Scott Wagner owned some laundromats back in the 1980s, and sometimes the coin slots jammed.

Quarters would get bent out of shape, and so would the customers if they inserted money and a machine wouldn't start.

In that scenario, Wagner told his employees to return the customer's four quarters and give them a free wash.

"It's all about building customer loyalty," he said. "We want to hear from the people."

And that's the kind of senator he wants to be for the constituents of the 28th District, he said.

While the Republican businessman is widely known as a vocal critic of his party, he banked his campaign on the support of the people instead of the party. That, he said, won't stop when he takes office.

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The presumed senator-elect has claimed victory from a territory most oft the domain of township auditors and fictional characters — the write-in campaign. The sheer number of write-in ballots was nearly double those cast for both candidates who appeared on the ballot for Tuesday's special election.

While officials just started counting the write-in votes on Thursday, they're expecting Wagner's total to far surpass Mickey Mouse, Superman and ballot-listed candidates Republican Ron Miller and Democrat Linda Small.

Wagner ran a tireless campaign that started with his candidacy announcement in September, ever strategizing, crafting positions, writing and answering emails and taking calls from anyone who called him.

At the polls Tuesday, voters said approachability and responsiveness were among the Wagner traits that won them. York Township Republican Monica Seitz ended up manning a poll for Wagner because she thought he seemed like a guy who could get things done; he actually took her call and answered her questions, and even mailed her literature to follow up, she said.

And that's perhaps one of the ways Wagner was able to build a network of supporters capable of carrying him to an unlikely victory as an outsider running a write-in campaign against an established Republican.

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As owner of Penn Waste trash contractor and holding stakes in other area businesses, Wagner credits his business background for his tenacity when sights are set. After results of Tuesday's election were in, his brief celebration ended with a proclamation he would immediately begin a strategy for the May 20 primary and lay the groundwork for his entry into the Senate.

He woke up around 5 Wednesday morning, he said, to start the process of answering about 500 emails and 200 text messages he had received overnight.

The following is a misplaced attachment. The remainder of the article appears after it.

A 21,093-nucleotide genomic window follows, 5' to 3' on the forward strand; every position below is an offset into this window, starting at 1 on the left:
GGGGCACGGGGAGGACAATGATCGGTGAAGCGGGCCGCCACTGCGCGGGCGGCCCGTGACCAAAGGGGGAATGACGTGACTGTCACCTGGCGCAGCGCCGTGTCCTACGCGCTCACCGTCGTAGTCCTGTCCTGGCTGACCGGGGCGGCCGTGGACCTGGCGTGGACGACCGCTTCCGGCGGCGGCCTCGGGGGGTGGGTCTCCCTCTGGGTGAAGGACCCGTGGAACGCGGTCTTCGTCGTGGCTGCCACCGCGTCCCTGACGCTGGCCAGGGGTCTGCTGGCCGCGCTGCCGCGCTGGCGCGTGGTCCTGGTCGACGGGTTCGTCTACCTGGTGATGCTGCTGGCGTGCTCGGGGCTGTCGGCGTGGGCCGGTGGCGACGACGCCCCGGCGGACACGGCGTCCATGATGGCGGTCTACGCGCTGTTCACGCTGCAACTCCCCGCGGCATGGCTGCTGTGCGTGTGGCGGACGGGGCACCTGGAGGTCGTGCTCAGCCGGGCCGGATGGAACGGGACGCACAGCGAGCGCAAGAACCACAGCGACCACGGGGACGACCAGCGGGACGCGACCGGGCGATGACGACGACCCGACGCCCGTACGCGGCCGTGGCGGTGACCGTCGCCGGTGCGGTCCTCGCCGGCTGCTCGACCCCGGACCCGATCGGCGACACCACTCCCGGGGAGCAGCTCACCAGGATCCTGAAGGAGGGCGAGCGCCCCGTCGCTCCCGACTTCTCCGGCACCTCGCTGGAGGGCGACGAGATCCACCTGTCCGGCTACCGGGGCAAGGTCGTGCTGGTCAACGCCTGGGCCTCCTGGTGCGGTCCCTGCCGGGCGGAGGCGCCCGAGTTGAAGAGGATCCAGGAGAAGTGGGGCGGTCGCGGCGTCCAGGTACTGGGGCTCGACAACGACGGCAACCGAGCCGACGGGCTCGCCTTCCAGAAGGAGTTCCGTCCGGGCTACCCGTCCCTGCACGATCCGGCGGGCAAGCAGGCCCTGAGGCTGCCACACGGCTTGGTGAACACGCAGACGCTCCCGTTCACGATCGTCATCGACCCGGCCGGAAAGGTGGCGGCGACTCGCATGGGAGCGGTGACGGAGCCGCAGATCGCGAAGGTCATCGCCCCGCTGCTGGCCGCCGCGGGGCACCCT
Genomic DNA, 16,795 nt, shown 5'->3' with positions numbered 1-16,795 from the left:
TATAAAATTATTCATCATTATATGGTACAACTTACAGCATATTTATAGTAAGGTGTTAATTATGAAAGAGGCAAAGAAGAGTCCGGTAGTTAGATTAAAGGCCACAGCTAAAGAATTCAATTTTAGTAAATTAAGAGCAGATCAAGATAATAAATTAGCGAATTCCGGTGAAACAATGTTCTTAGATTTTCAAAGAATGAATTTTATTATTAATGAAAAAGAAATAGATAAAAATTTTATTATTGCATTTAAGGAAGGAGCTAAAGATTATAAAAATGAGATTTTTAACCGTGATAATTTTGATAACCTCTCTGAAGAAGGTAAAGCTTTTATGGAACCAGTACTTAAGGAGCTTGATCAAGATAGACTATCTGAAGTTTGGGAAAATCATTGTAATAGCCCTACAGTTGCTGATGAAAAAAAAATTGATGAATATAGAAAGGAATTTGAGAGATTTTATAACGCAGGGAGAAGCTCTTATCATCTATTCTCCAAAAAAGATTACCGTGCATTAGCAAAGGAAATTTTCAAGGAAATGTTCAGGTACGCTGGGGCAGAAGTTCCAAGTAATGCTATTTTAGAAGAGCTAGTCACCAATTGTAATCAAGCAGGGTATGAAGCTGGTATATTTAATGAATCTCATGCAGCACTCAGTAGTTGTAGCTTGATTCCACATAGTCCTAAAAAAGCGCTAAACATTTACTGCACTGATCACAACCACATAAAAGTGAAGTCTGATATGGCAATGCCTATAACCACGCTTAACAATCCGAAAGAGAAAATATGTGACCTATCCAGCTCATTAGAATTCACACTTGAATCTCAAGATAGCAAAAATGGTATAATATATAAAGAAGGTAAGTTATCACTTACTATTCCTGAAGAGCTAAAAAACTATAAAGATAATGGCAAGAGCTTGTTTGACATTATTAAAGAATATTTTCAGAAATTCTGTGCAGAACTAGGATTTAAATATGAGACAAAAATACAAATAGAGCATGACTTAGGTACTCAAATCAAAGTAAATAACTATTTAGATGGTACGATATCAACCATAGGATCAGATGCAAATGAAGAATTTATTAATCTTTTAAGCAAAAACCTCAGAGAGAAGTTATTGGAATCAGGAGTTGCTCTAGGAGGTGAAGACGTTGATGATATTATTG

By Thursday morning, he was touring the office of resigned Sen. Mike Waugh and trying to determine how and where to staff offices.

"I'll be hitting the ground at about 120 miles per hour," he said. "The key for me is to surround myself with the right people."

He'll be meeting with existing staff in Waugh's old offices to determine whether any of the staff members there would fit his vision for positions such as chief of staff, legislative staffer, and secretary or assistant, he said.

He wants his staff to be approachable and capable of conveying information clearly, he said.

"You have to paint the picture to people," he said. "You really have to boil it down and keep it simple so people can understand it, and I don't think Harrisburg does a great job of that."

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Wagner ran on a platform of smaller government and has criticized the number of legislative staff in Harrisburg, but he said he is considering opening a new satellite office in the southern part of his district to accommodate the population growth there.

He said the only remuneration he'll be taking from the position is the $84,012 yearly salary. He won't be taking the pension or car and meal allowances. He won't claim mileage and he doesn't need the healthcare benefits, he said.

"If I wanted to turn expenses in, I'd have to sit down and fill out a report, and I don't have the time for that and I'm not going to nickel and dime the taxpayers."

Once election results are confirmed, Wagner will be sworn in and fill the seat through the end of the Nov. 30 session. If elected to a full four-year term in the November election, he would limit his service to two full terms, he said.

Wagner said he has already positioned his business for success in his absence, having spent most of the past few years focused on politics instead of the day-to-day operations.

"For me to walk away from Penn Waste is not an issue," he said.

— Reach Christina Kauffman at ckauffman@yorkdispatch.com.